Re: Human Evolution and Obesity

Philip Deitiker (
10 Oct 1995 20:55:47 GMT

Debra Mckay <> wrote:
>Not necessarily. If you want to talk genetics, modern humans are
>genetically attuned to a hunter/gatherer (gatherer/hunter?) diet because
>that's basically what we've been over 99% of the time since H. sapiens
>arose. Agriculture arose only 10,000 years ago, which simply is not >long enough for any significant change in the way our bodies =
deal with >diet to have evolved. There is a whole hatful of diseases that exist >simply because we are no longer eating what our bo=
dies can deal >with--and obesity is one of them. It's not "too much food" that is the >problem in the US--it is too much of the *wro=
ng* food. Poorly nourished >people are often overweight.

Wrong food or right food, is very dependent on lifestyle and enviroment.
If you want to consider obesity in societies in which food is more or
less continously avialable, then overwieght could be a detriment. If the
same food supply is available in a tropical/arid region in which
dissipation of body heat is important, then excess body weight is even
more detrimental. However body fat and caloric intake are not synonomous.
A thin active person could consume 2 or 3 times the amount as a fat
lethargic person (look at competitive cyclist). One problem with modern
society is that we have minimized the amount of labor intinsive tedious
labor which predominated prior to the industrial revolution, in addition
people often did not live long enough to develope the types of obesities
seen today, and finally to some degree body fat could have been extremely
important in surviving periods of scarce resourses (particularly long
winters seen in extreme northern latitudes). For these people body fat
acts as an energy reserve and insulator. It could be predicted that the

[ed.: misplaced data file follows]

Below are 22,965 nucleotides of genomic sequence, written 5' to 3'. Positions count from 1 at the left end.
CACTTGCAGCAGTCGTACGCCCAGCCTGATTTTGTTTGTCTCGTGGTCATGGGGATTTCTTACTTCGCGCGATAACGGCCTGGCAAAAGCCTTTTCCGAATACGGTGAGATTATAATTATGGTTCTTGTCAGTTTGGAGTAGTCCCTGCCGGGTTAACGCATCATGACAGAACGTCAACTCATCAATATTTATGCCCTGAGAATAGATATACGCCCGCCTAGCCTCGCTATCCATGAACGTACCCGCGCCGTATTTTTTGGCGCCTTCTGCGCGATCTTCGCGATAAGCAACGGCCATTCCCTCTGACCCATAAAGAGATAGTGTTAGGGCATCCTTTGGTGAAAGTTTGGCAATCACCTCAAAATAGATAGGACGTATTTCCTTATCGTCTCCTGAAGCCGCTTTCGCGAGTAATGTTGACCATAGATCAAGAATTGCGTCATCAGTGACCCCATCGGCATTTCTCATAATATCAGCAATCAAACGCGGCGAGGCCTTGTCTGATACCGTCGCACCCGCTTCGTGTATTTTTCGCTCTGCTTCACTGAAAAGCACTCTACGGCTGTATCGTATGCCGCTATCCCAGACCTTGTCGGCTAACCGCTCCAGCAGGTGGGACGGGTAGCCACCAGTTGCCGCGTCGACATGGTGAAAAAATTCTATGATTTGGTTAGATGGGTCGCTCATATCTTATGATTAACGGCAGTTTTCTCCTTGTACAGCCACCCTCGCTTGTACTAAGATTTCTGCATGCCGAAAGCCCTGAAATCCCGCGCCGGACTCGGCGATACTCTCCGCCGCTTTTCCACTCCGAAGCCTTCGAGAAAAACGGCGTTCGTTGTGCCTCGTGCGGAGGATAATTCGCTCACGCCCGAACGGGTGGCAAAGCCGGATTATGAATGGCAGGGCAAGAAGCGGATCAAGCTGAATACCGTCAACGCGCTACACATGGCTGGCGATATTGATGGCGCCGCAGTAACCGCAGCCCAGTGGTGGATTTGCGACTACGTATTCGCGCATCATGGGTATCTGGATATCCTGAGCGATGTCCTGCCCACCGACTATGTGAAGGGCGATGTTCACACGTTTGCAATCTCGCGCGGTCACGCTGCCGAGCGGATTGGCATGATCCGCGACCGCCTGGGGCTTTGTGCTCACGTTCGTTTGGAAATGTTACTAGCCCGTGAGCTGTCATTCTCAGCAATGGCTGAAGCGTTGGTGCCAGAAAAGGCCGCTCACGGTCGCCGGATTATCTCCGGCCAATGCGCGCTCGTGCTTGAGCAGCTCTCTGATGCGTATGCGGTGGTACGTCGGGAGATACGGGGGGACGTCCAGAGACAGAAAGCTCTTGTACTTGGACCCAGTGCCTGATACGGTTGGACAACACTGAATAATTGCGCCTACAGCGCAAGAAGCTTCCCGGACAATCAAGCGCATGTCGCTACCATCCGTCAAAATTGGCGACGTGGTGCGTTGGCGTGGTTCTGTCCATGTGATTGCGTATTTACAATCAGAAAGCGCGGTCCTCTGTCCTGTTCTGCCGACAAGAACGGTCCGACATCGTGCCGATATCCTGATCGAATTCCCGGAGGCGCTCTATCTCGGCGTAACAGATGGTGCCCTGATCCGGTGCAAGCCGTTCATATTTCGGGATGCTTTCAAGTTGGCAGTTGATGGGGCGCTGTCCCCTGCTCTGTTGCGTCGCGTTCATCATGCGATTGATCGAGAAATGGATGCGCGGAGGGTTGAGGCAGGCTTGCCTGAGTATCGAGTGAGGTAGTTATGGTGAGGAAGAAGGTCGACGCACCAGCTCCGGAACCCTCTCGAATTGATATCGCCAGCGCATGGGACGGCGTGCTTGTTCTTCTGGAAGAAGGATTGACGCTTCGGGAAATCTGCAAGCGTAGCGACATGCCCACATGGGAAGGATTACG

underlying genetic parameters are probably present in most populations
and like skin color, once the enviroment changed, there would have been
fairly rapid selection for those who had protective characteristics. Also
remember that it wasn't too long ago that european americans were face
with similar envirmomental challenges which could have favored large body
size. The problem with modern societies is that in few places is there
the same type of periodic enviromental challenges anymore. Living in the
a developed country means that almost all food types are available year
round, homes are heated to near tropical settings in winter and cooled in
summer. There are no real enviromental signals (except possibly the mass
media) which direct either a fit or fat lifestyle.
To give an example most modern people drink coffee in the morning as a
stimulant to arouse them. This could be considered a junk food except one
has to consider the prospect that most people don't want to go back to
the days in which the stimulant for getting at 5 AM was their or their
families survival depended on it. There are other ways to arouse oneself
(like vigorous morning exercise) but they do not fit well in the
temporally overloaded modern lifestyles.
Fatty foods and the like are really not required anymore by humans yet
we haven't lost our taste for these types of foods, the fact that the
fatty foods give pleasure suppors an arguemnt that ingestion of such
foods, whenever available, was a one time important for our survival. As
far as disease is concern many of these same diseases can result from a
lack of exercise, and most dietician now point out that it very difficult
to loose fat without exercise, semi-independent of diet. I not here to
defend 'junk food'. But junk food is not a new age addiction. The problem
is that our lifestyles have changed so subtly over the last 100 years
that considerations about modifying dietary intake and execise patterns
did not reach the public health agenda until about 10-20 years ago, when
obesity began to become a public health issue.